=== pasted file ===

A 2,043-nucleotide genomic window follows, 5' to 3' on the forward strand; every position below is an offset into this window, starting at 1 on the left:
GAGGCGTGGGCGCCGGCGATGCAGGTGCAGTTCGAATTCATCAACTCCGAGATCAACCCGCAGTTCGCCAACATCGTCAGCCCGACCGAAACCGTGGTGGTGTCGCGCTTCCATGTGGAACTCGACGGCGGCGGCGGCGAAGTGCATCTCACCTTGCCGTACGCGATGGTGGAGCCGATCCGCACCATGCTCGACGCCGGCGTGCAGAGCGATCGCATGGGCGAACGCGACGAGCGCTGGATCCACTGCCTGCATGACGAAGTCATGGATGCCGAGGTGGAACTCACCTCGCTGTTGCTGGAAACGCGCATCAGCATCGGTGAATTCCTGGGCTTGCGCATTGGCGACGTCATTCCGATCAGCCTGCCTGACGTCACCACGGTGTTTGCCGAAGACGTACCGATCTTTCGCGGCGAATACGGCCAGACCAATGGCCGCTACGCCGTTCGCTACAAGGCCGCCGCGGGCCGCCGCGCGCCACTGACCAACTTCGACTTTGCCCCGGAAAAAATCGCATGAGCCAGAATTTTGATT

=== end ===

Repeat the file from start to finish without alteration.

A 2,043-nucleotide genomic window follows, 5' to 3' on the forward strand; every position below is an offset into this window, starting at 1 on the left:
GAGGCGTGGGCGCCGGCGATGCAGGTGCAGTTCGAATTCATCAACTCCGAGATCAACCCGCAGTTCGCCAACATCGTCAGCCCGACCGAAACCGTGGTGGTGTCGCGCTTCCATGTGGAACTCGACGGCGGCGGCGGCGAAGTGCATCTCACCTTGCCGTACGCGATGGTGGAGCCGATCCGCACCATGCTCGACGCCGGCGTGCAGAGCGATCGCATGGGCGAACGCGACGAGCGCTGGATCCACTGCCTGCATGACGAAGTCATGGATGCCGAGGTGGAACTCACCTCGCTGTTGCTGGAAACGCGCATCAGCATCGGTGAATTCCTGGGCTTGCGCATTGGCGACGTCATTCCGATCAGCCTGCCTGACGTCACCACGGTGTTTGCCGAAGACGTACCGATCTTTCGCGGCGAATACGGCCAGACCAATGGCCGCTACGCCGTTCGCTACAAGGCCGCCGCGGGCCGCCGCGCGCCACTGACCAACTTCGACTTTGCCCCGGAAAAAATCGCATGAGCCAGAATTTTGATT